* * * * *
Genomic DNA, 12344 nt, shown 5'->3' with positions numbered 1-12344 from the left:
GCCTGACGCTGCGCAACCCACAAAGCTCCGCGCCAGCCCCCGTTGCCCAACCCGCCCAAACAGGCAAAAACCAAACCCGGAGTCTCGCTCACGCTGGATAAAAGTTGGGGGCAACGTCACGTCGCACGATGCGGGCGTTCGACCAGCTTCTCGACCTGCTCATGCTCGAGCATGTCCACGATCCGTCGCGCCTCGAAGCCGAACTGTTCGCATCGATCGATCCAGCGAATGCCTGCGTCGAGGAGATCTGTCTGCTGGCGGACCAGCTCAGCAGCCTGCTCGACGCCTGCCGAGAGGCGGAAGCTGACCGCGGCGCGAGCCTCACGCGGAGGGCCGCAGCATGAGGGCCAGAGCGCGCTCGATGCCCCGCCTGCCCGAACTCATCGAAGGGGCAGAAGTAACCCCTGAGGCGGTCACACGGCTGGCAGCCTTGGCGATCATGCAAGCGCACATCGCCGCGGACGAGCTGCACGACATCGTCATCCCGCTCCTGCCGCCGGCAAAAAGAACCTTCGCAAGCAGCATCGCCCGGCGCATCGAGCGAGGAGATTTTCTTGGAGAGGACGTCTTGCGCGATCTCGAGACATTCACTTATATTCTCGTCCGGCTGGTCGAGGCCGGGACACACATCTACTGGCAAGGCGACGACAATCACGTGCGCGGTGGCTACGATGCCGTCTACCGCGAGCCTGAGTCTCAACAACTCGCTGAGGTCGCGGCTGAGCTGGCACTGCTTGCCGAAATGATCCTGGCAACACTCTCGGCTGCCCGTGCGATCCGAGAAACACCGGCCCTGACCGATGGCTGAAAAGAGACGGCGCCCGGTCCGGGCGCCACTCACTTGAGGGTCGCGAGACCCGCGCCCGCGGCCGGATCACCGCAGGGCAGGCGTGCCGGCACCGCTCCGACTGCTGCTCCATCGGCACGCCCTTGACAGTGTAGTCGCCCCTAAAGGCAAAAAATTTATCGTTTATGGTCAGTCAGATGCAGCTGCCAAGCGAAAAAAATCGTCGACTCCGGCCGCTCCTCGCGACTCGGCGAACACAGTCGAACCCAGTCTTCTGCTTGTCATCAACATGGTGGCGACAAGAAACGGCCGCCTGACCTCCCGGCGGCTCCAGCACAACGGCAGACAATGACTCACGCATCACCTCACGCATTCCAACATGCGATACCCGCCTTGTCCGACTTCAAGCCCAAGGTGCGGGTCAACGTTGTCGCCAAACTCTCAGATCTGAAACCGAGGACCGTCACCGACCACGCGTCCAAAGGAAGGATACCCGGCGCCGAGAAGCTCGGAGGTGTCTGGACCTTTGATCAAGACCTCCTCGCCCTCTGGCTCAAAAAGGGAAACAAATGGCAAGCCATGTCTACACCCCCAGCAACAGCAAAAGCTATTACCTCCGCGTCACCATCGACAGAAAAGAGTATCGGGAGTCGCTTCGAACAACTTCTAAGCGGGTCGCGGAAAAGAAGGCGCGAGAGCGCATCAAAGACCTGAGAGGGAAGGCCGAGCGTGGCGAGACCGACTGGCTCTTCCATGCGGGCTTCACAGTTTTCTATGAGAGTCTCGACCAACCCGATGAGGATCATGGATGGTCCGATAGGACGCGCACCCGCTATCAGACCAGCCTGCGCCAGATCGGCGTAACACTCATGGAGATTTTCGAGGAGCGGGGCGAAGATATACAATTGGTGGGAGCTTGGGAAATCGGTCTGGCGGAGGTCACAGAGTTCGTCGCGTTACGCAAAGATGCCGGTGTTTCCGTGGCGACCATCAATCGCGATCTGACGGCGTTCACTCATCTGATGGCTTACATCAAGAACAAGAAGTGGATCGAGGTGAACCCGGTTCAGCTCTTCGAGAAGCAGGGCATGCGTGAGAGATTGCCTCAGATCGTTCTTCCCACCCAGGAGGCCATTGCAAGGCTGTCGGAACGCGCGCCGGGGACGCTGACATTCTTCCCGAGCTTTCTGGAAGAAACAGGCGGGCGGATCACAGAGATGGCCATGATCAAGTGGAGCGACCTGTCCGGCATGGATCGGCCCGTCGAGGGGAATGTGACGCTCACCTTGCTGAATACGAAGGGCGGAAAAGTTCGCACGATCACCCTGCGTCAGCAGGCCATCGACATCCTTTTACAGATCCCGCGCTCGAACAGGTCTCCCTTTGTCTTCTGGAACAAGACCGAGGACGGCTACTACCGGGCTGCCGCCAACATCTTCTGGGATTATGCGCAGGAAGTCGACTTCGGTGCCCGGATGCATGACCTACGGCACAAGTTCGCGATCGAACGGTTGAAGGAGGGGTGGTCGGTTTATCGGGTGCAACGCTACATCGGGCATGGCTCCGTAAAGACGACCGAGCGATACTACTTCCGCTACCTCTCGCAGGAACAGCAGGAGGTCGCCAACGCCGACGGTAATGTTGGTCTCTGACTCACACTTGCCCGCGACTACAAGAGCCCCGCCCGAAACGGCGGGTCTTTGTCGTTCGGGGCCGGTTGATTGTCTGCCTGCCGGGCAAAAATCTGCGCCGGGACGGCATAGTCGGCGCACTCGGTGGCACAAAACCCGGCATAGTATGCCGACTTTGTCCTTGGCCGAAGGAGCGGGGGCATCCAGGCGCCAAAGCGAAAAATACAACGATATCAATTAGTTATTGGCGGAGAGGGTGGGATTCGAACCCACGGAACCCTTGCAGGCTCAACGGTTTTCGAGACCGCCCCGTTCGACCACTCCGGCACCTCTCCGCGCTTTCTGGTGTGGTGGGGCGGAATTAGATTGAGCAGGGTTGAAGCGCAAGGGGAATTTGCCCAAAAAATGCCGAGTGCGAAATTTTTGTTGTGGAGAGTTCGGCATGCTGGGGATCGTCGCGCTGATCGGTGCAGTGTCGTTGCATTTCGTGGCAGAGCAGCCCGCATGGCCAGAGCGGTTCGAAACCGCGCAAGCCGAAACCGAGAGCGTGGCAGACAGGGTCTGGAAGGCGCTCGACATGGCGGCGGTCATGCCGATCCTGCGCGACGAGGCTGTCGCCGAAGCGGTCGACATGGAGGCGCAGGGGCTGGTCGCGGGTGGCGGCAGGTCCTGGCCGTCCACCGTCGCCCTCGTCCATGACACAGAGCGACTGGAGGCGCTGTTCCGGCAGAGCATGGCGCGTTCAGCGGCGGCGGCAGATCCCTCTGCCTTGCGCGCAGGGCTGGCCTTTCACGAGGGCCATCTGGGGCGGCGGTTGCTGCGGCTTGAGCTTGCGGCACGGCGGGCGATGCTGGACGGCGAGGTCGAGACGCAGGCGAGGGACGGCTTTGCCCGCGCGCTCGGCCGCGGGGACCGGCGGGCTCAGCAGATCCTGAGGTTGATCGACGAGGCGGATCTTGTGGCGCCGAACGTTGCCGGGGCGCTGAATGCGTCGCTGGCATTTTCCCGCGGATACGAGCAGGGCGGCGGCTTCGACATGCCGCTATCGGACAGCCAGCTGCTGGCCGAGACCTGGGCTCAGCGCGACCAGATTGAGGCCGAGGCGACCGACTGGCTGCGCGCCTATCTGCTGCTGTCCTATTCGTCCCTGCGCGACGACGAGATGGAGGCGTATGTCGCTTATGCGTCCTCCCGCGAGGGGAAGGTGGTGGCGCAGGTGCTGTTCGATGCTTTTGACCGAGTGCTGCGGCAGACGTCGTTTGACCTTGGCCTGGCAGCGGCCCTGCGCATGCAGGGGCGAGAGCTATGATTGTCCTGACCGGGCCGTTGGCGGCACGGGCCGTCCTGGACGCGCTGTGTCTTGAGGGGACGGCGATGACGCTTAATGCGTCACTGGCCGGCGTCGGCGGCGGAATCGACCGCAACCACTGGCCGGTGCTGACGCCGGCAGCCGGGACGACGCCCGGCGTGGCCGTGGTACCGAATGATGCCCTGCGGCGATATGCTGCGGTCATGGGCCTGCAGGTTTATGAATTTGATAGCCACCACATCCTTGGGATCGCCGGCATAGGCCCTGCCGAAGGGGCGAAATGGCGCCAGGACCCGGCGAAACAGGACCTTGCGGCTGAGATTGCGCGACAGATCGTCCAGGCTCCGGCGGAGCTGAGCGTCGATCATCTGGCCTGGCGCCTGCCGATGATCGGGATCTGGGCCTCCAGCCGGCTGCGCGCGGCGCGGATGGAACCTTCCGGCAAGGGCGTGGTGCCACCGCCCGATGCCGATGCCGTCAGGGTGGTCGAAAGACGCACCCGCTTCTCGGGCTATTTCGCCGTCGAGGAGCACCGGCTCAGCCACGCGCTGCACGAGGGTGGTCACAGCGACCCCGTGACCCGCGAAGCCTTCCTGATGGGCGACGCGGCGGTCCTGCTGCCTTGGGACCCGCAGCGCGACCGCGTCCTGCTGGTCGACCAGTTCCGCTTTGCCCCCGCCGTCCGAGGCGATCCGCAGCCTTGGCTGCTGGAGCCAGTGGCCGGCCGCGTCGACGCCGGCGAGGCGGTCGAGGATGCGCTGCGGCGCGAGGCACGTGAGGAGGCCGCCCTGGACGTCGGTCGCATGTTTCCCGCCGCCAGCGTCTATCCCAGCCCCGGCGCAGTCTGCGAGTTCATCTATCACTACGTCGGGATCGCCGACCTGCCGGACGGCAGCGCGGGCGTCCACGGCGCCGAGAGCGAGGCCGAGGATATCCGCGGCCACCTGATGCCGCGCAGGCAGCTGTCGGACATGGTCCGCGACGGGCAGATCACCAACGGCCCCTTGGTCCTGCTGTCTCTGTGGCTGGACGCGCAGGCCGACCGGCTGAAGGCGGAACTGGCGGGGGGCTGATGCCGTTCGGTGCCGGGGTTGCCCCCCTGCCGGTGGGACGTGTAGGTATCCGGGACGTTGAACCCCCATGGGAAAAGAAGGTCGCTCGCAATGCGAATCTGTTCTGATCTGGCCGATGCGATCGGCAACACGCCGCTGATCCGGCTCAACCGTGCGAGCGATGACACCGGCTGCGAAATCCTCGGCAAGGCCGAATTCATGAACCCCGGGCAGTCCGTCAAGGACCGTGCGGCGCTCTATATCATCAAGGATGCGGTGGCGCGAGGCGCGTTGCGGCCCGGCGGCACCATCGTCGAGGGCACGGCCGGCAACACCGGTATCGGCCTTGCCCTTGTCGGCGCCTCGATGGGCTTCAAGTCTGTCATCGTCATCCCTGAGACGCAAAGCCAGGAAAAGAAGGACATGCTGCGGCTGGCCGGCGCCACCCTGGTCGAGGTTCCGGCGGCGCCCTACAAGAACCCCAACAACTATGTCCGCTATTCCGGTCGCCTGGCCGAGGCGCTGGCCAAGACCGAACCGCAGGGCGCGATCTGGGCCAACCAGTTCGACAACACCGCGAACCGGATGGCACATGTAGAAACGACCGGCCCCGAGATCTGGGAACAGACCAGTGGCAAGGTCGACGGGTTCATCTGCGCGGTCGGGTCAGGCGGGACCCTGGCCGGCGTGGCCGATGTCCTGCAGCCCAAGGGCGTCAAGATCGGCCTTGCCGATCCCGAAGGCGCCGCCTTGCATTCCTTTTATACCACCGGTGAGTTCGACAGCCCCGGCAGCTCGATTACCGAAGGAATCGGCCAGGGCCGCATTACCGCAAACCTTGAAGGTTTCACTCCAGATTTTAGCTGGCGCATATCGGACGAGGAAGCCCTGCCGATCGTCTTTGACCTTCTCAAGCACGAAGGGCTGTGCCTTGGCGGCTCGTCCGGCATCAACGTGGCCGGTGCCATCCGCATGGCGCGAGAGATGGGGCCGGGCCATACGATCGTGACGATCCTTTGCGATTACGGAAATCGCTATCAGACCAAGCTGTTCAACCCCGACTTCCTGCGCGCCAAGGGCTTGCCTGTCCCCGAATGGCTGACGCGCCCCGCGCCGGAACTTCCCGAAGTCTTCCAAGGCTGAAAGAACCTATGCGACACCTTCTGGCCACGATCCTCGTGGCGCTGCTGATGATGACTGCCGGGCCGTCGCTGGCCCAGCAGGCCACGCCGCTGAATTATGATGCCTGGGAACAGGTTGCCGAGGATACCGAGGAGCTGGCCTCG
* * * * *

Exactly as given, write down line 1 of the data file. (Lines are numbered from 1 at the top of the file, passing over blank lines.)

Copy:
Genomic DNA, 12344 nt, shown 5'->3' with positions numbered 1-12344 from the left: